The question over what the British government does regarding the impending date for the UK to leave the European Union has been an ever more pressing one in Parliament over the last three weeks. As the 29th March looms into view Parliament has been left looking like a student who is doing all their holiday work the night before it is due. Debates around the Brexit deal have been never-ending and amendment after the amendment has entered the House under the names of MPs on both sides of the Speaker’s Chair. It seems as if this is any other Bill, that Parliament can take their time to get it right, but the horrible truth that Parliament cannot seem to understand is this; the Brexiteer’s dream of a prosperous, independent Britain is slowly slipping into the realm of fantasy.
Last night marked the third week in a row that Theresa May’s Brexit negotiations and subsequent deals have come under scrutiny. Thirteen days ago her original ‘Plan A’ was defeated in the largest defeat ever (230 votes) in British Parliamentary history. This was both an embarrassing and worrying defeat for the PM as the clock ticks down to the 29th March. Mrs May’s response to this crisis was the suggestion of cross-party talks; of consensus and compromise in the House at a time when Britain needed it most, whereas, Jeremy Corbyn immediately set in motion a badly concealed and unhelpful power grab in the tabling of a motion of no confidence; its only effect being dividing the opposition. The question became what to do next.
In these debates, the PM consistently remarked about the need and the desire to deliver on the promises made to the British public in 2016. It soon became clear after the referendum that the promised “£450 million a week to the NHS” that had sat so proudly on the side of the Brexiteer’s bus was destined to stay just there. Terms like ‘hard Brexit’, ‘soft Brexit’ and most frighteningly ‘no-deal Brexit’ have since been bandied about by political commentators and politicians alike as everyone tries to envisage a version of Brexit that works for them. It has become clearer, though, that none of these options will deliver on what the British public was promised by ‘Vote Leave in 2016. In his short time as Brexit Secretary Dominic Raab found out there was a big difference between “£450 million a week to the NHS” and, as he remarked in one speech explaining the result of a ‘no-deal Brexit’, “adequate food”. It became clear that the NHS wasn’t going to get their money and the British public aren’t going to get their promises, and possibly even their deal.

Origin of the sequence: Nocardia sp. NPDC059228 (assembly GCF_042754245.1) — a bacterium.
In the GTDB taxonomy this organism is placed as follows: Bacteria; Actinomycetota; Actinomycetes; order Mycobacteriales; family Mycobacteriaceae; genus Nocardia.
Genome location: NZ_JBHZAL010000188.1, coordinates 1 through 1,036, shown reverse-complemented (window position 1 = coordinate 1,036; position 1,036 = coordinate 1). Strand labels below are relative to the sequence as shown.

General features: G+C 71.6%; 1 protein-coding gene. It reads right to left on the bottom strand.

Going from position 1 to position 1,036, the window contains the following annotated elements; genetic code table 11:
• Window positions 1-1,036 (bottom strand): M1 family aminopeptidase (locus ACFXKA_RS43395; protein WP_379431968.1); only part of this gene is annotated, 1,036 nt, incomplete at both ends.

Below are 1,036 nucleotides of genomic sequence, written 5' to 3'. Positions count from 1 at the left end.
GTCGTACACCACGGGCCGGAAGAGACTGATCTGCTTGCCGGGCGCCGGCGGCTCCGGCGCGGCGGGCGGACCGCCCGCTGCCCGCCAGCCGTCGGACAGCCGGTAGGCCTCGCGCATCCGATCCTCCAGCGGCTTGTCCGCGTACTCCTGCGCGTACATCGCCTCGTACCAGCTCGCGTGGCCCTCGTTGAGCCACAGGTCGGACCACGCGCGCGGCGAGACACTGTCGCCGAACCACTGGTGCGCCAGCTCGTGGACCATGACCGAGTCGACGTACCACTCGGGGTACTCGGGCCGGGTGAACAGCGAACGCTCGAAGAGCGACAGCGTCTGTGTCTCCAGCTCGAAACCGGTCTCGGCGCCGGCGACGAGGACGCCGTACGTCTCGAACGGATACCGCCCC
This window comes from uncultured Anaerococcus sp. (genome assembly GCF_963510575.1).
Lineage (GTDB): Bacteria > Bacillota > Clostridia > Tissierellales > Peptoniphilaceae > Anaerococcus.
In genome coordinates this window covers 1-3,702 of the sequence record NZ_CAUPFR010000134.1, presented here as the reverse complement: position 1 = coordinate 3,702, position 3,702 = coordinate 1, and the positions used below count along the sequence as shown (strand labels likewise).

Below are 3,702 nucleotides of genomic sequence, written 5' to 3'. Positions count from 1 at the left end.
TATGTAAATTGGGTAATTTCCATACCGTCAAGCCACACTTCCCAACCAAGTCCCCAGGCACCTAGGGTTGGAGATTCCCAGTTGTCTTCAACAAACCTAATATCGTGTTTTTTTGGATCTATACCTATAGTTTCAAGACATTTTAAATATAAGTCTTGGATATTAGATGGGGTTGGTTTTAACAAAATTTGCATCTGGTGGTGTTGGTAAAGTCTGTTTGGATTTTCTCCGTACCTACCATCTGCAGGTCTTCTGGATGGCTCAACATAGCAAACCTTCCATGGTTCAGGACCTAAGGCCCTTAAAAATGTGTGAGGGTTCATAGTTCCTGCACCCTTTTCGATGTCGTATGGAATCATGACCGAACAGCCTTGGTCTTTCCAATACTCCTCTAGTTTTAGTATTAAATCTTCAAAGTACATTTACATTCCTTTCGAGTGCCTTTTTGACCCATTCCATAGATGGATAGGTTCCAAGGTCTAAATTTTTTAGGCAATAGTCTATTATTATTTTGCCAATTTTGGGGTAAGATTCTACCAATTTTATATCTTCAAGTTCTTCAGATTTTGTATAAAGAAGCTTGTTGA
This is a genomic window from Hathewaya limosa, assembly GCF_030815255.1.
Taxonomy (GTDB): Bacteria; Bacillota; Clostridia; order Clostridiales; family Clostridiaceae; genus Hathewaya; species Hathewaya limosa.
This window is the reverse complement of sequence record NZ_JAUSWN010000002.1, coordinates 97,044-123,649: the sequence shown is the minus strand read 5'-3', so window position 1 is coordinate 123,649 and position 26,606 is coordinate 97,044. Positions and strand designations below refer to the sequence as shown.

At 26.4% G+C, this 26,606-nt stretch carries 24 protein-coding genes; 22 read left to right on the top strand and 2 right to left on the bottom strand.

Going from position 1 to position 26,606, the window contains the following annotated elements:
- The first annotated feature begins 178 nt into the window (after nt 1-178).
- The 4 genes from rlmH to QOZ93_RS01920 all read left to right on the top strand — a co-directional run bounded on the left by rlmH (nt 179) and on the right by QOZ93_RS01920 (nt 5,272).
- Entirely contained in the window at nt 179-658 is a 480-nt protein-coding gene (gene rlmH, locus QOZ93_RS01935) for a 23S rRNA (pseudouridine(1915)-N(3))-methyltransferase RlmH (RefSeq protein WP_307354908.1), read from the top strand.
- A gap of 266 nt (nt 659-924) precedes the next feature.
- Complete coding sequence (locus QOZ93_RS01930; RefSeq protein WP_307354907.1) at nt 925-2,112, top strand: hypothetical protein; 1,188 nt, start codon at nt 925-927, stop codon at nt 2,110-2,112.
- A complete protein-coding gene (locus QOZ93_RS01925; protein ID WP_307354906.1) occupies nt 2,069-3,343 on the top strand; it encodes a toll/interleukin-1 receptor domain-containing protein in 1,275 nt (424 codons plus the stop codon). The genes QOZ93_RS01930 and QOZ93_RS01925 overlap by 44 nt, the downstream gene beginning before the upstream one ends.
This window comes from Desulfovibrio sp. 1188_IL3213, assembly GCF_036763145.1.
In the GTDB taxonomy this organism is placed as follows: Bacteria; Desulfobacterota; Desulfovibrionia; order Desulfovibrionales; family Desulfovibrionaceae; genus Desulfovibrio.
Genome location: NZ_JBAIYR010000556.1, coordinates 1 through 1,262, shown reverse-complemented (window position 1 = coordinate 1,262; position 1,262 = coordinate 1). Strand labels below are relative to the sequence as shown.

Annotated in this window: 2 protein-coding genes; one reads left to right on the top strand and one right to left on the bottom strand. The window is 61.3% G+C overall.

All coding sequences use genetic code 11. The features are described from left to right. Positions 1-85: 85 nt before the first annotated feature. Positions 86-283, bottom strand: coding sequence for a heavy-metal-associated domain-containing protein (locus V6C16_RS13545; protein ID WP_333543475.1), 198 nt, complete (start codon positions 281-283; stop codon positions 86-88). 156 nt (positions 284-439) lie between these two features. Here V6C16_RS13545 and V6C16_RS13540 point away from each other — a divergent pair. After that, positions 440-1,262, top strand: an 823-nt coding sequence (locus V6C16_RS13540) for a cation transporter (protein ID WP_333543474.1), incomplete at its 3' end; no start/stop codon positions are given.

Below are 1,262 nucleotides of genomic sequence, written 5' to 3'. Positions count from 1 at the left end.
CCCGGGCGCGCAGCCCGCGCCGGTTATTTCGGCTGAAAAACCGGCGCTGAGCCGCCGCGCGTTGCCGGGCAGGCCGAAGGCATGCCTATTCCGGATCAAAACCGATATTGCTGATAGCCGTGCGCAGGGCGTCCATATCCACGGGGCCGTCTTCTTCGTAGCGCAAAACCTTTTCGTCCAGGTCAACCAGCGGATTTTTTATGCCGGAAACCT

However, despite these seemingly minor shortcomings the PM seems as keen as ever to reach a deal, agreed on by Parliament, that will fulfil her own aspirations for Brexit Britain. Earlier this week Mrs May spoke of her desire to return to Brussels and renegotiate some terms of the deal, for instance, the Northern Irish backstop which has been a controversial talking point for both sides. This attitude has highlighted the lack of understanding the PM has of the EU negotiating a position in this deal. President of the European Council Jean-Claude Juncker has made it absolutely clear that there would be no further attempt at renegotiation. We got what we’re given and now we can take it or leave it. When Britain eventually leaves the EU Europe will still have the single market, free movement of labour and no tariff trade leading to EU countries having a secure and growing economy. There is no reason for the EU to renegotiate; as far as they’re concerned Britain are the idiots who wanted to leave. They don’t negotiate.
This position is not understood in the House and MPs, in the spirit of blind optimism, are conveniently ignoring it. This has led to MPs proposing various amendments on both sides of the House, mostly related to the ‘no-deal’ situation or the Northern Ireland backstop, which have highlighted a crippling irony in the Brexit situation. Vote Leave put across a key reason for the UK to leave the EU as reclaiming British sovereignty. It was felt by some that the British voice was not being heard in the European forum, however, with the EU unwilling to renegotiate a deal and any sort of decision being made in Westminster having absolutely no impact in Brussels, the decision to leave the EU has led to a situation in which this has never been more accurate. It does not matter that MPs voted last night for an amendment that rejected a ‘no-deal Brexit’ as whilst theoretically, this should bind the Westminster Parliament to this resolution without the cooperation of the EU, which has already been ruled out, this decision is worthless. This applies to all amendments to the Brexit deal. Britain has what it was given and it is up to Westminster to make that work. Instead, Parliament insists on pursuing vague fantasies of renegotiation.
Without a doubt, the biggest loser in Brexit Britain will be the British public. With experts saying the economy is going to suffer because of Brexit and Britain under the governance of the Conservative Party this means austerity and hardship. A visit by a UN Special Rapporteur examining poverty in the UK concluded that 1.5 million people are destitute. The NHS is underfunded and there are growing numbers of people using food banks. The struggling social welfare system cannot afford to be the subject of Tory cuts. Whilst some members of the British public wish we would just ‘hurry up and leave’ and others not wishing for us to leave at all it is clear that a referendum seeking to bring unity has in fact brought division. I cannot suggest a solution to this issue because there does not seem to be one that benefits Britain; a point made clear by some from the very start.